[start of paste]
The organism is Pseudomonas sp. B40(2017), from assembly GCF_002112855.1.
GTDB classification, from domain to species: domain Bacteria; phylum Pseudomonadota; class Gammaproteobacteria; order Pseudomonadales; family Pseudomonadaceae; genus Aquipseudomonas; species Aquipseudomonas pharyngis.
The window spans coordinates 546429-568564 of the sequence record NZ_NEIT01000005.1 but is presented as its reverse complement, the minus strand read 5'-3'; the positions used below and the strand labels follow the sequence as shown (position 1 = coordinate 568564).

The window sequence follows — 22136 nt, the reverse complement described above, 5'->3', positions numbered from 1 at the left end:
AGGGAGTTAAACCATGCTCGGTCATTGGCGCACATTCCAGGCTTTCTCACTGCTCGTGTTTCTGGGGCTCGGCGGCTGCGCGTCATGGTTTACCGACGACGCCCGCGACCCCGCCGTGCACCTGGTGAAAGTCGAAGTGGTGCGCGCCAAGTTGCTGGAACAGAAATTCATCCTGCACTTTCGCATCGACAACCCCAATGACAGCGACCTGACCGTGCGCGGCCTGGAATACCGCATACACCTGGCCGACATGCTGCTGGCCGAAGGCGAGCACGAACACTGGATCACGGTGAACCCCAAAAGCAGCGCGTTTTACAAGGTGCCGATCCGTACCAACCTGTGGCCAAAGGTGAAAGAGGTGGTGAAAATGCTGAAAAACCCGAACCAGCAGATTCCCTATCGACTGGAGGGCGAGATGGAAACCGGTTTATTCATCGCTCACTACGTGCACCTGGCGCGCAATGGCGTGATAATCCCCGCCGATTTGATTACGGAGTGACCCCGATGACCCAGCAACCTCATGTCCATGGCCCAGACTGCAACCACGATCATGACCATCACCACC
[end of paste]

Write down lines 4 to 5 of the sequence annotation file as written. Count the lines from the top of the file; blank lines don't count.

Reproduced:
The window sequence follows — 22136 nt, the reverse complement described above, 5'->3', positions numbered from 1 at the left end:
AGGGAGTTAAACCATGCTCGGTCATTGGCGCACATTCCAGGCTTTCTCACTGCTCGTGTTTCTGGGGCTCGGCGGCTGCGCGTCATGGTTTACCGACGACGCCCGCGACCCCGCCGTGCACCTGGTGAAAGTCGAAGTGGTGCGCGCCAAGTTGCTGGAACAGAAATTCATCCTGCACTTTCGCATCGACAACCCCAATGACAGCGACCTGACCGTGCGCGGCCTGGAATACCGCATACACCTGGCCGACATGCTGCTGGCCGAAGGCGAGCACGAACACTGGATCACGGTGAACCCCAAAAGCAGCGCGTTTTACAAGGTGCCGATCCGTACCAACCTGTGGCCAAAGGTGAAAGAGGTGGTGAAAATGCTGAAAAACCCGAACCAGCAGATTCCCTATCGACTGGAGGGCGAGATGGAAACCGGTTTATTCATCGCTCACTACGTGCACCTGGCGCGCAATGGCGTGATAATCCCCGCCGATTTGATTACGGAGTGACCCCGATGACCCAGCAACCTCATGTCCATGGCCCAGACTGCAACCACGATCATGACCATCACCACC